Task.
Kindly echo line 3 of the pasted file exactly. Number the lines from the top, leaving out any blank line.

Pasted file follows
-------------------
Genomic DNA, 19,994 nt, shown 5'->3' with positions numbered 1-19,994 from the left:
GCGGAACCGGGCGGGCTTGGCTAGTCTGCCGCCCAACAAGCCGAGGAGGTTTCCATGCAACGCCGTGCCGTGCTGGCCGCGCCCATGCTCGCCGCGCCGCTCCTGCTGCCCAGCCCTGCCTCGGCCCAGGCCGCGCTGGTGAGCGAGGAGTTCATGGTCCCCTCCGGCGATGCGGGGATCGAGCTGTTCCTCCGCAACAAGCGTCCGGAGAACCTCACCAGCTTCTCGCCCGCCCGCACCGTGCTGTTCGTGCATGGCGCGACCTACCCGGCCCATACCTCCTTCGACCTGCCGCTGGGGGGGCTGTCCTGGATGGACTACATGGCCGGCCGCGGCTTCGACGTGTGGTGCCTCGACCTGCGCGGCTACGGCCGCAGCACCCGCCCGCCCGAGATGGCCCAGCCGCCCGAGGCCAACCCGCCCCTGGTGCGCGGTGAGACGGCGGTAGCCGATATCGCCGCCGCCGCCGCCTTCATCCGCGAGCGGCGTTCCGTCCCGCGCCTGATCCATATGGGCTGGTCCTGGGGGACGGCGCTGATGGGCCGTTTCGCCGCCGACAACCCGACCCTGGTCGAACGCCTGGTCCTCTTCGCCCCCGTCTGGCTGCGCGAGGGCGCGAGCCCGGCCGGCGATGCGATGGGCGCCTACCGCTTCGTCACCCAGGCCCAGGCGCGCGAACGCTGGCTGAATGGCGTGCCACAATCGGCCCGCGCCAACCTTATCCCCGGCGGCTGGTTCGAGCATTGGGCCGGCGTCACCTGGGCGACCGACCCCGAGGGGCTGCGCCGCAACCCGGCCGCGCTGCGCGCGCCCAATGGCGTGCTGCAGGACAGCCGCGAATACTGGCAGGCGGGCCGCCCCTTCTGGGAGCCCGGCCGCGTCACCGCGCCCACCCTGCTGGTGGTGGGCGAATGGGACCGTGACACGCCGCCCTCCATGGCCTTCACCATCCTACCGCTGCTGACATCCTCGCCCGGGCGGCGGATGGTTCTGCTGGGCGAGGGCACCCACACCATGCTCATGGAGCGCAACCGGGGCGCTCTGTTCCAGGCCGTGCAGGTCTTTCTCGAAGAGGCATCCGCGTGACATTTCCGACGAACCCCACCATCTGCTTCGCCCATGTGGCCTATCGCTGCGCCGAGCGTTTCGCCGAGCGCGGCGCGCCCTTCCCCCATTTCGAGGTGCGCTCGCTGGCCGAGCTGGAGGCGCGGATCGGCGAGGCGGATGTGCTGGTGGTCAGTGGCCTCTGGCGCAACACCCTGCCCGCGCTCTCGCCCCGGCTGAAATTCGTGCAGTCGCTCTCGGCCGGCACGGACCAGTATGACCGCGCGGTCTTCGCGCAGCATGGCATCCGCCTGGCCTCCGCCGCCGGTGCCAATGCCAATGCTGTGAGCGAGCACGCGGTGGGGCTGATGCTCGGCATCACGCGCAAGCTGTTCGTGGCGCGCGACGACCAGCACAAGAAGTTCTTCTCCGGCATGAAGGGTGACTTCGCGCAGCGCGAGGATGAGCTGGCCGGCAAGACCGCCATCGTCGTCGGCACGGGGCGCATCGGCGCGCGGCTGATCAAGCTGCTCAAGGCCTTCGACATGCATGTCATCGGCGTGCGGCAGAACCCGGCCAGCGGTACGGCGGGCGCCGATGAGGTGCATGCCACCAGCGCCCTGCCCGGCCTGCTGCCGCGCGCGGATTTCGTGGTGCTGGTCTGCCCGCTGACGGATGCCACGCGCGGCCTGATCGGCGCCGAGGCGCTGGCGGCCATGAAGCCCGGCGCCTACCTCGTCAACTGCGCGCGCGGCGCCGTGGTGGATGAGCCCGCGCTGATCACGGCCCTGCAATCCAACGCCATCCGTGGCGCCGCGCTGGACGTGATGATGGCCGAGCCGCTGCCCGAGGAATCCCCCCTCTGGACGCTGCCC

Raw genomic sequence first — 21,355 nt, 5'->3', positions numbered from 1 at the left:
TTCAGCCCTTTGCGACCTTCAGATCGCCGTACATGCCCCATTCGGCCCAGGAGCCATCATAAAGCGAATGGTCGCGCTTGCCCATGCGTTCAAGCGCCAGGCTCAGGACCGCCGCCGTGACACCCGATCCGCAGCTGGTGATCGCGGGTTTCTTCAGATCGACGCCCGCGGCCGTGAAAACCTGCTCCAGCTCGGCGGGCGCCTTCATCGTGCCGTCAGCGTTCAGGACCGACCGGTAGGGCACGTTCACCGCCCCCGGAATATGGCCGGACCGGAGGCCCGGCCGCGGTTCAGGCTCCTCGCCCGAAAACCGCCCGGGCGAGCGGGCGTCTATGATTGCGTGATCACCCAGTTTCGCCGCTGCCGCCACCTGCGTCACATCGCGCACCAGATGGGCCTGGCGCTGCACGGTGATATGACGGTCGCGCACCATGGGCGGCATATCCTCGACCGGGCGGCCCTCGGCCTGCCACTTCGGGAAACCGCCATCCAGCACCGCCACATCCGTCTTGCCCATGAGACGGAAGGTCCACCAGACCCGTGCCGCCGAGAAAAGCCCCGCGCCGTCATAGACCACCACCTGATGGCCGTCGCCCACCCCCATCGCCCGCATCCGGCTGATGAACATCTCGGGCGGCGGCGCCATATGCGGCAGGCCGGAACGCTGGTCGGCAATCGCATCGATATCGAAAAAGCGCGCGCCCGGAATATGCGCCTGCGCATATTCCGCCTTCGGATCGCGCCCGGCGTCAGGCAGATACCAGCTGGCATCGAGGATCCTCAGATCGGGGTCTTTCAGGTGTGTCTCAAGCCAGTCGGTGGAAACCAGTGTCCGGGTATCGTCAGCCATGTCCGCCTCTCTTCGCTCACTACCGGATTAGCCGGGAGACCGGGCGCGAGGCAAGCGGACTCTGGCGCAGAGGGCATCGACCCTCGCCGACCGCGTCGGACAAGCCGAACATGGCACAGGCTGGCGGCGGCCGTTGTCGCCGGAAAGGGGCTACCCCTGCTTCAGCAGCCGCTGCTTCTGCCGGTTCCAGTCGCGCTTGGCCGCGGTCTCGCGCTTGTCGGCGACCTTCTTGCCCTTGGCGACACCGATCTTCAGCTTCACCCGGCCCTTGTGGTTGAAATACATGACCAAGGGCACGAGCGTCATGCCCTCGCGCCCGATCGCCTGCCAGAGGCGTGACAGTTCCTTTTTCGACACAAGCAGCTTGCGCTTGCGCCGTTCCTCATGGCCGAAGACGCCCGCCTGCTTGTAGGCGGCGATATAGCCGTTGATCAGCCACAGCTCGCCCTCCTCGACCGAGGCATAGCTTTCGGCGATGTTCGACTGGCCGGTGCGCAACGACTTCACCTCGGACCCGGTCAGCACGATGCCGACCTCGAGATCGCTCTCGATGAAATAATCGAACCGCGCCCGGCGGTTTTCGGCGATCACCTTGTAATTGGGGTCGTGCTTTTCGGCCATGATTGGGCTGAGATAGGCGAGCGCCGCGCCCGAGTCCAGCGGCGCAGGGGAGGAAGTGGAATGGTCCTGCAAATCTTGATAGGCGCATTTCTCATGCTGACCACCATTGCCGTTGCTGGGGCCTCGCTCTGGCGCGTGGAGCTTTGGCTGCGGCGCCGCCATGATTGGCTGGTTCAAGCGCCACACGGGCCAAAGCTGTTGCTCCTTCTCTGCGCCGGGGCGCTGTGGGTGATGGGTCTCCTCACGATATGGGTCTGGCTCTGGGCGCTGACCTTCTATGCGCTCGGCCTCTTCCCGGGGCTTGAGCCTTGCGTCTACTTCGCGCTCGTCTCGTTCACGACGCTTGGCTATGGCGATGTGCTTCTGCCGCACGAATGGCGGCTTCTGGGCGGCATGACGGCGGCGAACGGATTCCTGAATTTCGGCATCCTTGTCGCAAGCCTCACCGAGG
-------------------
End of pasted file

Raw genomic sequence first — 21,355 nt, 5'->3', positions numbered from 1 at the left: